After a year of hearing the call to repent, aren’t you ready for a new message?
After a lifetime of hearing the call to prepare the way of the Lord, aren’t you ready to move on to the next level of Christian living?
After a Sunday of hearing the call to repent, is it too much to ask that next Sunday, the message be a little different?
After all: notes have been taken, hymns have been sung, prayers have been said, offerings have been collected. Have we not all gotten the message? Even in our modern day culture of sound-bites and the power of advertising, could we not all get a little credit for being able to remember a simple message such as repent for more than one Sunday?
And so what happens to those voices crying out in the wilderness? What happens to their message? What do the hearers, who have long heard the message hit their eardrums do?
John the Baptist is killed; so is Jesus; so are the apostles and prophets; so are the Reformers and the founders; so are those who cry out today.
They are killed with the sword; they are killed with the cross; they are killed with guns; they are killed with starvation; they are killed with prison. They are killed and their message is muted for a while.
For that is the power of sin: Satan whispers in your ear that you have heard the message to repent, therefore you do not need to hear it again. You have heard the voice crying in the wilderness to prepare the way of the Lord more than once; why do you need to hear it again?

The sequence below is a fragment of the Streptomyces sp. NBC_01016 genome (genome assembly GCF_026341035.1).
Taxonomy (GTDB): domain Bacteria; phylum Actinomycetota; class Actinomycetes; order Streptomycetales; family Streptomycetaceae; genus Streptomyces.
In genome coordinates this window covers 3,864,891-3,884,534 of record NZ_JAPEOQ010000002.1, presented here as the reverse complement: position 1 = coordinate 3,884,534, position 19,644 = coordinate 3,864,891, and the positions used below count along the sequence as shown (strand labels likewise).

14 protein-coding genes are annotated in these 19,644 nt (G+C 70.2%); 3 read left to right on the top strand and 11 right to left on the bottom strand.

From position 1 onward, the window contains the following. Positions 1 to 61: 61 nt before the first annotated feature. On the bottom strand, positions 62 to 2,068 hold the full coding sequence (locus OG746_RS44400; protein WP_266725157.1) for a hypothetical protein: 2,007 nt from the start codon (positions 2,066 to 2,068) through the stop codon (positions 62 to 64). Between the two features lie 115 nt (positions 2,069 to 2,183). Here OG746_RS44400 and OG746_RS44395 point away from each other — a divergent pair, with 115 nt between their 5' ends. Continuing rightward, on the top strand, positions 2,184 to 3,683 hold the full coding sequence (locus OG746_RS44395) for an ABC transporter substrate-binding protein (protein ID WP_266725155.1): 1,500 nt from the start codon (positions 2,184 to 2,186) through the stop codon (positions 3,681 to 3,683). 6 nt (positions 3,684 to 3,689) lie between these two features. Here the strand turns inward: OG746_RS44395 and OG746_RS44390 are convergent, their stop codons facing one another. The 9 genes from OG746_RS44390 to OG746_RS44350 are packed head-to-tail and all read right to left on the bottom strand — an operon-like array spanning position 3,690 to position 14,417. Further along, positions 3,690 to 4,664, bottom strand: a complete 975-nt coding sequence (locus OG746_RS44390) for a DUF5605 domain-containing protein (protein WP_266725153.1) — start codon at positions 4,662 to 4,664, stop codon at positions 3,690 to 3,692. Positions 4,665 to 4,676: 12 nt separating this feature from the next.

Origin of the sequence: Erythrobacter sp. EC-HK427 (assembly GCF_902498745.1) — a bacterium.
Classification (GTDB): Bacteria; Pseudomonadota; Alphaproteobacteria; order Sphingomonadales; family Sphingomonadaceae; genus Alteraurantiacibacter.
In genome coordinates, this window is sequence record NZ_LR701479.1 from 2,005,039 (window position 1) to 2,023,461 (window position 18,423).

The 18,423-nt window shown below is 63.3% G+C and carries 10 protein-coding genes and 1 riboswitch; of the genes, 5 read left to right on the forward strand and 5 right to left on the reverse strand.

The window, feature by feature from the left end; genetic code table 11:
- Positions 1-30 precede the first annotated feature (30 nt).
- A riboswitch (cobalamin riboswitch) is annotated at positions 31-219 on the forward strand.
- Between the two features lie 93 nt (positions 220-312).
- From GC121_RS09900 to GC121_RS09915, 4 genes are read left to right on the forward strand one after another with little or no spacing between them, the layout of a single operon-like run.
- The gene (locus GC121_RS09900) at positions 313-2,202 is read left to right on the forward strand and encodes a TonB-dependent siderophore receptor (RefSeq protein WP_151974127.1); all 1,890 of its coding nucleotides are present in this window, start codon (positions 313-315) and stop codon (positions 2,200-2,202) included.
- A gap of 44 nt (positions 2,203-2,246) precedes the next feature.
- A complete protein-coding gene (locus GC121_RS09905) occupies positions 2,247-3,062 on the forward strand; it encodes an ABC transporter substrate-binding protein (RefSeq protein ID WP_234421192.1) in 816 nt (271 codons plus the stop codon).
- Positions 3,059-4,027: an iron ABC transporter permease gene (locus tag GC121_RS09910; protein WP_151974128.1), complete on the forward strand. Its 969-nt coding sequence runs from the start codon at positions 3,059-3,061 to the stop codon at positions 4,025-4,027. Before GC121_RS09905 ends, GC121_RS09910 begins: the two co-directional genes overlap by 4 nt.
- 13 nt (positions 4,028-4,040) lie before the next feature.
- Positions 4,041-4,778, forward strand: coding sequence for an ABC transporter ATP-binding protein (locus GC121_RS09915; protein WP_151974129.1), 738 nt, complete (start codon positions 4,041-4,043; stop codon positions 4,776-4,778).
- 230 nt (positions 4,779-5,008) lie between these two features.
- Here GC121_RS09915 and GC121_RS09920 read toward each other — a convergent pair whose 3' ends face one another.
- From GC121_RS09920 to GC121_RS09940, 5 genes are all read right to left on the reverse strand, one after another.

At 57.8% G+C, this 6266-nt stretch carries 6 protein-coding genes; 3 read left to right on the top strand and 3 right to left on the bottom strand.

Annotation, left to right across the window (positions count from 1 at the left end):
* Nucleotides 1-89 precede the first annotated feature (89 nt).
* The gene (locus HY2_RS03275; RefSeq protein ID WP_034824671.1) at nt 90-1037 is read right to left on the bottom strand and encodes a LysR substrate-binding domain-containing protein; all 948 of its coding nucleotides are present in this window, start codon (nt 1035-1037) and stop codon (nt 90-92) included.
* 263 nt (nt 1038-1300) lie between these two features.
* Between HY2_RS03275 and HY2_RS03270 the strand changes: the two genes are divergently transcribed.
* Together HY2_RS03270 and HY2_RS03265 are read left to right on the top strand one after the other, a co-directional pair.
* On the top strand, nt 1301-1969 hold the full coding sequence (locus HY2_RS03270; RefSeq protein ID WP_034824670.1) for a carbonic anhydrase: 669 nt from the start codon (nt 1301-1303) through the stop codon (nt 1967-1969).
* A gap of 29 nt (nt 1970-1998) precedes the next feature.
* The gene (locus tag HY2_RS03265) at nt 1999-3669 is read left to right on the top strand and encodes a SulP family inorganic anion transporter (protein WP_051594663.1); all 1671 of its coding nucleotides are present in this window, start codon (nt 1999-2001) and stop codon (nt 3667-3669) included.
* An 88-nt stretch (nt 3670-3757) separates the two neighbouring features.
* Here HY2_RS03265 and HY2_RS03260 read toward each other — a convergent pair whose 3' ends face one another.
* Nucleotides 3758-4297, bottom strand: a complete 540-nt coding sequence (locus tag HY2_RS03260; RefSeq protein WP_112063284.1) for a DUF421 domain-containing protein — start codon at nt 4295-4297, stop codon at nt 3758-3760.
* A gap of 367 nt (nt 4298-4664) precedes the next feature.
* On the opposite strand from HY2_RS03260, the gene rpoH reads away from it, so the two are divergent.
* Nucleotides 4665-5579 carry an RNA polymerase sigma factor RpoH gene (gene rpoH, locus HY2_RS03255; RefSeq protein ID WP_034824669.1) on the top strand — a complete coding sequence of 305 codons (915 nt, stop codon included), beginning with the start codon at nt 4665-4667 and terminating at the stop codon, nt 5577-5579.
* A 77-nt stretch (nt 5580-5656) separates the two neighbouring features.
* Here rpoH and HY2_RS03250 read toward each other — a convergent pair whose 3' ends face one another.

And so people walk away.
The people abandon Isaiah, for his message to repent is an old one, so why bother?
They walk away from John the Baptist, for his message to prepare the way of the Lord has been told before, and it will be told again.
They walk away from Jesus, for His message of forgiveness is not one that anyone wants to hear right now.
And they walk away from all the rest, because the message has been heard before.
And you to walk away; maybe not with your feet, but with your ears and with your thoughts, for this message has been heard before, not just on the Third Sunday in Advent, but on Christmas and Easter and Pentecost and every other time the Church has gathered to hear the Word and receive the gifts that God has given to His Church.
And so the message is offered once more: repent, prepare the way of the Lord, make straight His paths before Him.
Repent of your not hearing the Word of the Lord proclaimed in your midst. Repent of determining that this message is not for you. For the message of the Church is always to repent, for the world the Church lives in is one of sin and temptation, and so the message must always be repent.
A voice cries out prepare the way of the Lord, make His paths straight; and so once more, the Church repents. The call to cast aside the sin and brokenness of this world is made once more, and once more the idols and the temptations are cast aside, in anticipation of the Lord’s coming.
For that is the other constant message of the Church: the Lord is coming quickly. We repent of our sins in anticipation that the Lord is soon coming to judge the living and the dead, and to take those who repent and believe in Him to eternal life.
Hear the voice crying out before you today: Prepare the way of the Lord, make His paths straight. Repent, receive the forgiveness of all of your sins, and be ready for the Lord is coming soon.
It is an old message, one you have heard before and one you will hear again. But it is the message of salvation proclaimed in your ears, so that you might receive eternal life.